Talk

Advanced search

To withdraw an invitation to a houseguest?

(208 Posts)
GuinevereBeck Fri 20-May-16 15:23:41

About six weeks ago, my cousin contacted me telling me that his daughter was wanting to come to London in the summer (they’re Australian, his daughter is currently studying in Italy). He was asking did I know of any cheap accommodation/jobs that she could do? I could kind of guess where this was heading, but said I would ask among friends, and have a think about job opportunities. Sure enough, a few weeks later he asked would it be possible for her to stay with me when she first arrived while she sorted herself out. She’s meant to be due on the 21st. I’m not crazy about the idea of a barely-known 21-year-old staying in my house, but I said that would be absolutely fine for a little while (we have someone due to stay in June anyway), and she should get in touch with me. To be honest, I’m a little annoyed that this has all come through her dad - if she was sixteen I could understand it, but she’s 21 and living halfway round the world!

Eventually, last week I get an email from the girl herself (let’s call her Lucy). Lucy writes a nice email thanking me for the offer, how grateful she is, looking forward to seeing me, etc etc. Very nice, I think, and write her a kind email back telling her a bit about our area (in zone 6 so not exactly central!) and how we’d pick her up from the station if she lets me know when she’s arriving. Since then, I’ve heard nothing. I emailed her yesterday briefly asking her to confirm if she’s even coming on the 21st, and roughly what time. Still not heard anything. I’m getting rather pissed off now – I’m a bit uncomfortable about having an unknown relative to stay anyway as I like my own space, but the whole manner it’s been organised (i.e. through her dad rather than her) has not helped at all.

I told DH this morning that if I hadn’t heard from her by lunchtime I’d tell her it was all off. He thought that was really mean, saying she was just a kid, but she’s 21 and studying abroad!! If you want to stay with someone for free, I would have though telling them the basics, i.e. when you plan to arrive, was pretty standard! I’ve had to rearrange plans because I don’t know if/when to expect her. WIBU to say she’s had her chance, and if she can’t be bothered to get in touch with her plans she can’t be that interested in staying? (Disclaimer – I did meet her when she was 14 and found her a bit vapid and annoying – she’s fond of duck face poses on Instagram, and is very invested in her appearance (to be fair, she is stunning and has done some modelling). I think I am almost intimidated by the thought of having her stay, but I do feel like I’ve been treated a bit rudely.) Or am I just out of touch with the younger generation and expecting too much? I’m 37 and DH and I have no DC.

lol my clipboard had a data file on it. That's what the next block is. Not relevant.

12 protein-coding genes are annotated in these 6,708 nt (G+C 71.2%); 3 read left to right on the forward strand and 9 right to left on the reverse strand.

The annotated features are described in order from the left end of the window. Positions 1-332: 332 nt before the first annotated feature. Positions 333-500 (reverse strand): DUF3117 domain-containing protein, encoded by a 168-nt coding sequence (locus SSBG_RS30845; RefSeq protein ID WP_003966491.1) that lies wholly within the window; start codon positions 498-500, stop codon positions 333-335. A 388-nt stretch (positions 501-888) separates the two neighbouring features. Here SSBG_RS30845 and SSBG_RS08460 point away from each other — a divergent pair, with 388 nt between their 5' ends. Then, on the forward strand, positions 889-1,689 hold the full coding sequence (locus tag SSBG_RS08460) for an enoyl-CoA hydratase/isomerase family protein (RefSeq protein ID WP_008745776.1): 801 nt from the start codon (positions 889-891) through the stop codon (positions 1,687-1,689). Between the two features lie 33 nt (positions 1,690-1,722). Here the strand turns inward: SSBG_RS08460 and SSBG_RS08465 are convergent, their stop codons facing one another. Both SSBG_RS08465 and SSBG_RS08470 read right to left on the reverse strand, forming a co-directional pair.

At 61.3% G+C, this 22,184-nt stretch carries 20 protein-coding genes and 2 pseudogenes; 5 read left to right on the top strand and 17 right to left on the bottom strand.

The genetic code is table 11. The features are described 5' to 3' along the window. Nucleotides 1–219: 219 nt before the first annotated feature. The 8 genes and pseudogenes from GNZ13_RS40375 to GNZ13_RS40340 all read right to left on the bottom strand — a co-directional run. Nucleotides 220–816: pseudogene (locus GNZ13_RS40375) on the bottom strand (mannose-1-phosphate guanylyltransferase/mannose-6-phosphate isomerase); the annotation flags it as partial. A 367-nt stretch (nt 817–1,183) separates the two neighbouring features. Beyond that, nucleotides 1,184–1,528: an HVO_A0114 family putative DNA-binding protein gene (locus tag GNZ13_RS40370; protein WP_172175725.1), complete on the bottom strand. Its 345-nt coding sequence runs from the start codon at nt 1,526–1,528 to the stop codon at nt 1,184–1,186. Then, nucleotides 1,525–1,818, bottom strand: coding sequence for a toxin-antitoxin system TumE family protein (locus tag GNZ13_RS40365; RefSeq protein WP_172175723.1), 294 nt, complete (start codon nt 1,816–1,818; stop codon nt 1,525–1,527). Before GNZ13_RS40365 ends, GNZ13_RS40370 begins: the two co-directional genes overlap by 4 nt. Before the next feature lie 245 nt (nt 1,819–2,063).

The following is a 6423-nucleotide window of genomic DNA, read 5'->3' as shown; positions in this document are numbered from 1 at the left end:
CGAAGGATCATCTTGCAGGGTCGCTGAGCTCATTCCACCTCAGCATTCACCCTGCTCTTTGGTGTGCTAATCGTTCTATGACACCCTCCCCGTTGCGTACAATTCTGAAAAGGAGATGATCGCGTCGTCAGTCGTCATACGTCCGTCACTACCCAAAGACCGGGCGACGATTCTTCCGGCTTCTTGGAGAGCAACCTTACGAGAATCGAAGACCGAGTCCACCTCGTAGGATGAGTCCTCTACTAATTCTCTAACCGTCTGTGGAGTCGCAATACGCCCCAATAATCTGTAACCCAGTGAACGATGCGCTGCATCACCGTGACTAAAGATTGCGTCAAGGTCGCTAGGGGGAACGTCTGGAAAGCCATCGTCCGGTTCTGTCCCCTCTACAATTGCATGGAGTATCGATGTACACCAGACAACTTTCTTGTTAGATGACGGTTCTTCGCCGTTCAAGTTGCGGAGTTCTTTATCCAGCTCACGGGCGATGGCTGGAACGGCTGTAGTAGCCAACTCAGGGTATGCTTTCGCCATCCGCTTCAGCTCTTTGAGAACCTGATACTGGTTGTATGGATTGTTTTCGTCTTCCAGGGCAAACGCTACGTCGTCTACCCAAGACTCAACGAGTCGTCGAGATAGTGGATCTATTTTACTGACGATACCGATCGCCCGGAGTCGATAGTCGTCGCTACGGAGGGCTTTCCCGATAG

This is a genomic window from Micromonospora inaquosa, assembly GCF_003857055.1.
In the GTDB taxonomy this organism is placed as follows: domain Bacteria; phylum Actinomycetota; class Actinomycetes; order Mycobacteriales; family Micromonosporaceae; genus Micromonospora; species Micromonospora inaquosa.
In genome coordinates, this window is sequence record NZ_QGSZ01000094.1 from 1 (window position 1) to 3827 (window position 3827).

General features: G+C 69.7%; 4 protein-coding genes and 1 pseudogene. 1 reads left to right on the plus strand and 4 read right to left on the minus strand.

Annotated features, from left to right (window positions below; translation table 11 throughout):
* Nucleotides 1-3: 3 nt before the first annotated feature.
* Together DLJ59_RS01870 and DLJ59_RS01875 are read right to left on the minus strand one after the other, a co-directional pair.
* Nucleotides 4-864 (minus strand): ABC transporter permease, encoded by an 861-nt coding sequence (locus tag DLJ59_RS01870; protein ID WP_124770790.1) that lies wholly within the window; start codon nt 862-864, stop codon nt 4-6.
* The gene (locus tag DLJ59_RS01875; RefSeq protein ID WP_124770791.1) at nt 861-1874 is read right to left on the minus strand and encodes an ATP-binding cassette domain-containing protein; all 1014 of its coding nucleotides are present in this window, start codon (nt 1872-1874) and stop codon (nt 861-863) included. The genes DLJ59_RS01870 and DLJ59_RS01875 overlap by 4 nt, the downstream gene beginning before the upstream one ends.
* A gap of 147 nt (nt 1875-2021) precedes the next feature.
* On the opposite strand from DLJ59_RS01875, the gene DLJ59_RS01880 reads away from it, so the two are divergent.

FuzzyOwl Fri 20-May-16 15:26:38

I would withdraw the invite but then I couldn't think of anything worse than sharing my home with someone I don't know who doesn't have the manners to respond.

I would just email her and say as you haven't heard from her you assume she is no longer staying with you and hope she has a pleasant time if she is still visiting London.

MadAboutFourteen Fri 20-May-16 15:28:25

I think we're all vapid and annoying at 14.

You presumably know your cousin better than you know her, so it makes sense for him to contact you first.

21 is still young and shy.

She's unreasonable not to contact you but you'll have to suck it up. You didn't want to do it so you shouldn't have agreed, but you did. Are you really going to leave her out on the street if she arrives?

PiePiePie Fri 20-May-16 15:31:52

YANBU over the email, if she's due to arrive tomorrow she should have replied by now. Nothing to do with age, or even politeness, just basic logistics!

But you sound like you don't like her much anyway tbh and for the general tone of your post YABU (you admit in your last para you feel intimidated by her).

I don't see what's so wrong her dad smoothing the way, you are cousins and contemporaries, it's perfectly natural that you might communicate initially on behalf of your children, this happens in all families. Her dad might have wanted to give you the opportunity to say no to him rather than her, which would surely have been more awkward for you.

Btw have you checked your junkmail?

FuzzyOwl Fri 20-May-16 15:34:17

I missed that she was due tomorrow. She is probably already on the plane from Australia!

GuinevereBeck Fri 20-May-16 15:36:39

Yep, have checked the junkmail, definitely no response. I admit I'm prejudiced because she doesn't seem like my kind of person and I hate having people to stay anyway. But her dad is lovely and wanted to do him a favour.